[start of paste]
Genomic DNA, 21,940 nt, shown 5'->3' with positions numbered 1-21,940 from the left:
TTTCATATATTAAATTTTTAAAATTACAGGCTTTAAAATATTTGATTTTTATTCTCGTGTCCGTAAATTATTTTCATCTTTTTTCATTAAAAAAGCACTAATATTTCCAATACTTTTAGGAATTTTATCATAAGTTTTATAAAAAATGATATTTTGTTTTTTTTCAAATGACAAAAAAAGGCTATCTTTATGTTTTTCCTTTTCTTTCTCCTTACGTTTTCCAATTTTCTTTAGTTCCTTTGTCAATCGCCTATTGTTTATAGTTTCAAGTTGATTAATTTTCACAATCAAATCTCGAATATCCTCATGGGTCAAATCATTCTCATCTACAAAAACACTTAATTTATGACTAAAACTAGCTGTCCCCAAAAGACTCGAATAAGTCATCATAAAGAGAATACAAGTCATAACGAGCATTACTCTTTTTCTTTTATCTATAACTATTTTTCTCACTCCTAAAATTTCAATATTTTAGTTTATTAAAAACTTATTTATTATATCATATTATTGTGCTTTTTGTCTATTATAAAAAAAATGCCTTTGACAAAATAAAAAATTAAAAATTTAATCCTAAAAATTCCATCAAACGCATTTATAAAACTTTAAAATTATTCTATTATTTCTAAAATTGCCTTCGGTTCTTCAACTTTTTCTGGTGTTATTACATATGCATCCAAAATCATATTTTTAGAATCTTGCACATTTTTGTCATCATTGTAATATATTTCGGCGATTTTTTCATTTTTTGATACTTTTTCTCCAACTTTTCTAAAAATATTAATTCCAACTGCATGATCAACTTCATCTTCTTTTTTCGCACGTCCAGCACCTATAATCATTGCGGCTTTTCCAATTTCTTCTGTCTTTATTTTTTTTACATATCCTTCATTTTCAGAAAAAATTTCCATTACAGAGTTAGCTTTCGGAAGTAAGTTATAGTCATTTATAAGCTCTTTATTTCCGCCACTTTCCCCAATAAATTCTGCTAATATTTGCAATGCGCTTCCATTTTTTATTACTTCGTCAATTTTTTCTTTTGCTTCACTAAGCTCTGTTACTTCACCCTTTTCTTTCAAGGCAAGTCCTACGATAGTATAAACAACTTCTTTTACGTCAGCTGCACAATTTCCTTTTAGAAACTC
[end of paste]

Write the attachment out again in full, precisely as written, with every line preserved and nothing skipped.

Genomic DNA, 21,940 nt, shown 5'->3' with positions numbered 1-21,940 from the left:
TTTCATATATTAAATTTTTAAAATTACAGGCTTTAAAATATTTGATTTTTATTCTCGTGTCCGTAAATTATTTTCATCTTTTTTCATTAAAAAAGCACTAATATTTCCAATACTTTTAGGAATTTTATCATAAGTTTTATAAAAAATGATATTTTGTTTTTTTTCAAATGACAAAAAAAGGCTATCTTTATGTTTTTCCTTTTCTTTCTCCTTACGTTTTCCAATTTTCTTTAGTTCCTTTGTCAATCGCCTATTGTTTATAGTTTCAAGTTGATTAATTTTCACAATCAAATCTCGAATATCCTCATGGGTCAAATCATTCTCATCTACAAAAACACTTAATTTATGACTAAAACTAGCTGTCCCCAAAAGACTCGAATAAGTCATCATAAAGAGAATACAAGTCATAACGAGCATTACTCTTTTTCTTTTATCTATAACTATTTTTCTCACTCCTAAAATTTCAATATTTTAGTTTATTAAAAACTTATTTATTATATCATATTATTGTGCTTTTTGTCTATTATAAAAAAAATGCCTTTGACAAAATAAAAAATTAAAAATTTAATCCTAAAAATTCCATCAAACGCATTTATAAAACTTTAAAATTATTCTATTATTTCTAAAATTGCCTTCGGTTCTTCAACTTTTTCTGGTGTTATTACATATGCATCCAAAATCATATTTTTAGAATCTTGCACATTTTTGTCATCATTGTAATATATTTCGGCGATTTTTTCATTTTTTGATACTTTTTCTCCAACTTTTCTAAAAATATTAATTCCAACTGCATGATCAACTTCATCTTCTTTTTTCGCACGTCCAGCACCTATAATCATTGCGGCTTTTCCAATTTCTTCTGTCTTTATTTTTTTTACATATCCTTCATTTTCAGAAAAAATTTCCATTACAGAGTTAGCTTTCGGAAGTAAGTTATAGTCATTTATAAGCTCTTTATTTCCGCCACTTTCCCCAATAAATTCTGCTAATATTTGCAATGCGCTTCCATTTTTTATTACTTCGTCAATTTTTTCTTTTGCTTCACTAAGCTCTGTTACTTCACCCTTTTCTTTCAAGGCAAGTCCTACGATAGTATAAACAACTTCTTTTACGTCAGCTGCACAATTTCCTTTTAGAAACTC